Friday, 4 November 2011



Huzzah! It is a joy to find, finally, a genuinely creepy and effective British horror movie: one that's entirely in line with the traditional British ghost story, with a couple of unbearably suspenseful sequences and a handful of perfectly timed leap-in-the-air jump moments. And a impeccable setting, a strong and sympathetic female lead, a total absence of idiot nerd humour, a measured pace, full orchestral score - there's very very little in this movie to take issue with. Indeed, if there is a problem it's that post-Sixth Sense, even a moderately informed multiplex audience is constantly looking for The Big Plot Twist - whether he's really dead or she's actually a ghost or it's all a dream - and consequently over-analyzing the movie rather than just sitting back and watching it. This really isn't necessary as The Awakening is quite straightforward and admirably simple without being simplistic: a good solid haunting movie told economically and efficiently and with the minimum of fuss. And scary.

It's 1921 - significantly, not long after the First World War - and Florence Cathcart (Rebecca Hall), fresh from assisting the police in exposing fake mediums and charlatan spiritualists rather in the manner of The X-Files' Dana Scully, is hired (rather in the manner of Philip Marlowe) to investigate the alleged haunting a remote boarding school for boys after one of the pupils died. She's a sceptic and is ultimately more interested in unmasking the prankster than discovering a real ghost - but there's clearly something in that house that shouldn't be there. What incident occurred there before the house even became a school?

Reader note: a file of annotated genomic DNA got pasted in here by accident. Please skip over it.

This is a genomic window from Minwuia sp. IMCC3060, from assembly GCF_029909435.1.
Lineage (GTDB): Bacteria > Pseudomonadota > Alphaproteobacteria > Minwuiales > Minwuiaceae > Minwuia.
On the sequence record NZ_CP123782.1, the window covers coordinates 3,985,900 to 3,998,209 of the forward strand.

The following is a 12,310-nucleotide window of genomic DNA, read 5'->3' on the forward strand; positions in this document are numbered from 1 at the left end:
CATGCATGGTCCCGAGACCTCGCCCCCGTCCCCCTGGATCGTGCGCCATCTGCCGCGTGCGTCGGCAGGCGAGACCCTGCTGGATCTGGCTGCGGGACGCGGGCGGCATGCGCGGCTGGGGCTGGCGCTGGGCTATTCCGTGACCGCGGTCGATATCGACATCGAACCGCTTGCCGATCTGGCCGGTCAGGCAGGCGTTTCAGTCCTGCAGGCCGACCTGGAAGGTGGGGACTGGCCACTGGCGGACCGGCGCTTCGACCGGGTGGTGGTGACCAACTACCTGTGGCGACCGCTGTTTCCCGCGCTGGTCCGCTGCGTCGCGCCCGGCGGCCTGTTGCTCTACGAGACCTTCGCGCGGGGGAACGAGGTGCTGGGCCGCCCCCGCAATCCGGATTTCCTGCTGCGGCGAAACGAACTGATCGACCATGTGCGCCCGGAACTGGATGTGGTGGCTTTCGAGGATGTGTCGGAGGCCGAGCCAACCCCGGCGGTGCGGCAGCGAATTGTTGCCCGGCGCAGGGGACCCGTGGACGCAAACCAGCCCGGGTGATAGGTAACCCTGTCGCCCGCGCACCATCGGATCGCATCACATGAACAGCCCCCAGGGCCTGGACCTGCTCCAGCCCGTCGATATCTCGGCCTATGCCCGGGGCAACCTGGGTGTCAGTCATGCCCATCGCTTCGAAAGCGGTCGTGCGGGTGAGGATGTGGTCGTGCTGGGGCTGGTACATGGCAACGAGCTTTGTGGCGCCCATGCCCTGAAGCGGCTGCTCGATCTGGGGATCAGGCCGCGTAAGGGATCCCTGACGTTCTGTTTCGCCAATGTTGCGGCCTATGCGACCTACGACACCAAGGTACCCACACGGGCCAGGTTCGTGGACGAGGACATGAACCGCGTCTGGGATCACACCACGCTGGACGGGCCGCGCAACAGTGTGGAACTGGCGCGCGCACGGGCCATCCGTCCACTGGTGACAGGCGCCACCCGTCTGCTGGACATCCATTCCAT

The grim, humourless school is as far from Hogwarts as you can get; it's a cold, bleak, unsunny place shrouded in mist and, once the kids are off the premises (for the half-term break), it's a great spooky location. Perhaps the Big Plot Twist is a shade unlikely, and turning the school groundsman/handyman into a grunting maniac really isn't necessary, but the pluses significantly outweigh the few minuses. In the same vein as The Others, it's a solidly creepy and occasionally very scary movie, and well worth seeing. Alone.


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